Asking Not Asking #24: In Search of Patience
TINA ESSMAKER / Creative Coach
I’m a newly minted designer who’s been working in the field for less than a year and I feel so behind already. I had a great education, but now I feel like I’m starting over again. Everyone is more senior than me, everyone has a better portfolio, and I can’t help but feel the pressure to learn and know everything.
I graduated top of my class and it’s humbling to be a small fish in a big pond again. I know I’ll get better in time, but I’m struggling to be patient with myself and my career. How long does it take to get really good at something? To be recognized? To have better opportunities? I’m okay to wait, but I want to know I’m on the right track.
Thanks for your help,
In Search of Patience
Dear In Search of Patience,
This weekend I had a friend over to my place and we were sitting outside chatting about our businesses. We’re both entrepreneurs. I told her my business was doing well, but I’d like it to be further along, even though it’s only two years old. She reminded me that growth is sequential and we start with what we’re capable of managing and grow from there. That helped me put it into perspective. She’s right. I only have the capacity for a certain number of coaching clients. I can only say yes to a certain number of speaking engagements per year. And I only have the bandwidth to write a limited number of articles each month. I can’t do it all, but I can do what I do well. And I can grow from there.
It’s the same for you. No, you can’t do it all right now. But you can do what you can do well. You can build upon what you already know and chart a path to continued growth as a professional. Here are a few guidelines that might help you along the way:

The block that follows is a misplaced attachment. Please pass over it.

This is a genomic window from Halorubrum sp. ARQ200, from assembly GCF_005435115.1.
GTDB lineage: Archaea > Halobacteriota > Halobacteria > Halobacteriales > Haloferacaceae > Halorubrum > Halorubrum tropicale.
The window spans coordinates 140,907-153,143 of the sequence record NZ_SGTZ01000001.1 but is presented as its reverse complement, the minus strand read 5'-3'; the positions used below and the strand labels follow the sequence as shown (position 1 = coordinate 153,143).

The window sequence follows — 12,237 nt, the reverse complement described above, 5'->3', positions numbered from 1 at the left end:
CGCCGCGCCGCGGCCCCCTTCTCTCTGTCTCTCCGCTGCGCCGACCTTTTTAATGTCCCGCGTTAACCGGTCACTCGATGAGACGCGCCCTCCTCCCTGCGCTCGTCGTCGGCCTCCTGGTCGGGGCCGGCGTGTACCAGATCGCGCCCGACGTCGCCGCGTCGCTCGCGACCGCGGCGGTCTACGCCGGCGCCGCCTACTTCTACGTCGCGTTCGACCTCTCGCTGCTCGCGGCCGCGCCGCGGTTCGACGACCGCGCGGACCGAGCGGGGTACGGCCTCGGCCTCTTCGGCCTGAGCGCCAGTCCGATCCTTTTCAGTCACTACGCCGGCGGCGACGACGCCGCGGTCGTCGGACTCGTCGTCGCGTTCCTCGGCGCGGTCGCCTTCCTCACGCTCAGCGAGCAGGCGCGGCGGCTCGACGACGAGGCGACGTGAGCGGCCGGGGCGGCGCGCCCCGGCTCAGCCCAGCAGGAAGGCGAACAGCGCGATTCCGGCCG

Choose quality over quantity. Decide that instead of trying to be the best at everything, you’ll perform at your best in a few areas or skills that you really enjoy and that resonate with you. You can’t do it all, but you can do a few things very well.
Build upon existing strengths. This goes hand in hand with the first point. Know what you’re okay at, what you’re good at, and what you’re great at! You don’t have to exclude the okay and good things, but really focus on and build upon what you’re great at. You’ll begin to become known for these skills over time as they become part of your professional identity.
Remember it takes time. Anyone who you admire who has accomplished anything has taken time to get there. People who become extremely accomplished early on are outliers. It does happen, but it’s not the norm. It’s okay to take time because that means less pressure on you. Remember that once you achieve a certain level of success you have to maintain it. And that becomes its own job.
A great way to make this point more real is to schedule coffee meetings with a couple people you respect and admire. Ask them about their paths and how long it took. Ask them for their best advice to someone like yourself who is starting out and feeling impatient. This is a wonderful way to gain perspective.
Recognize what you have done. When we are so focused on a destination ahead of us on the horizon, it’s challenging to appreciate the opportunities and accomplishments right in front of us. One of my mentors calls it destination disease. Perhaps you think you’ll be less impatient and happier once you reach a certain point in your career, but our desire is endless. Once you get there, you’ll be looking ahead at the next destination. Don’t get caught up in the endless cycle of destination disease. Take time to appreciate where you’re at and what you’ve done on a regular basis.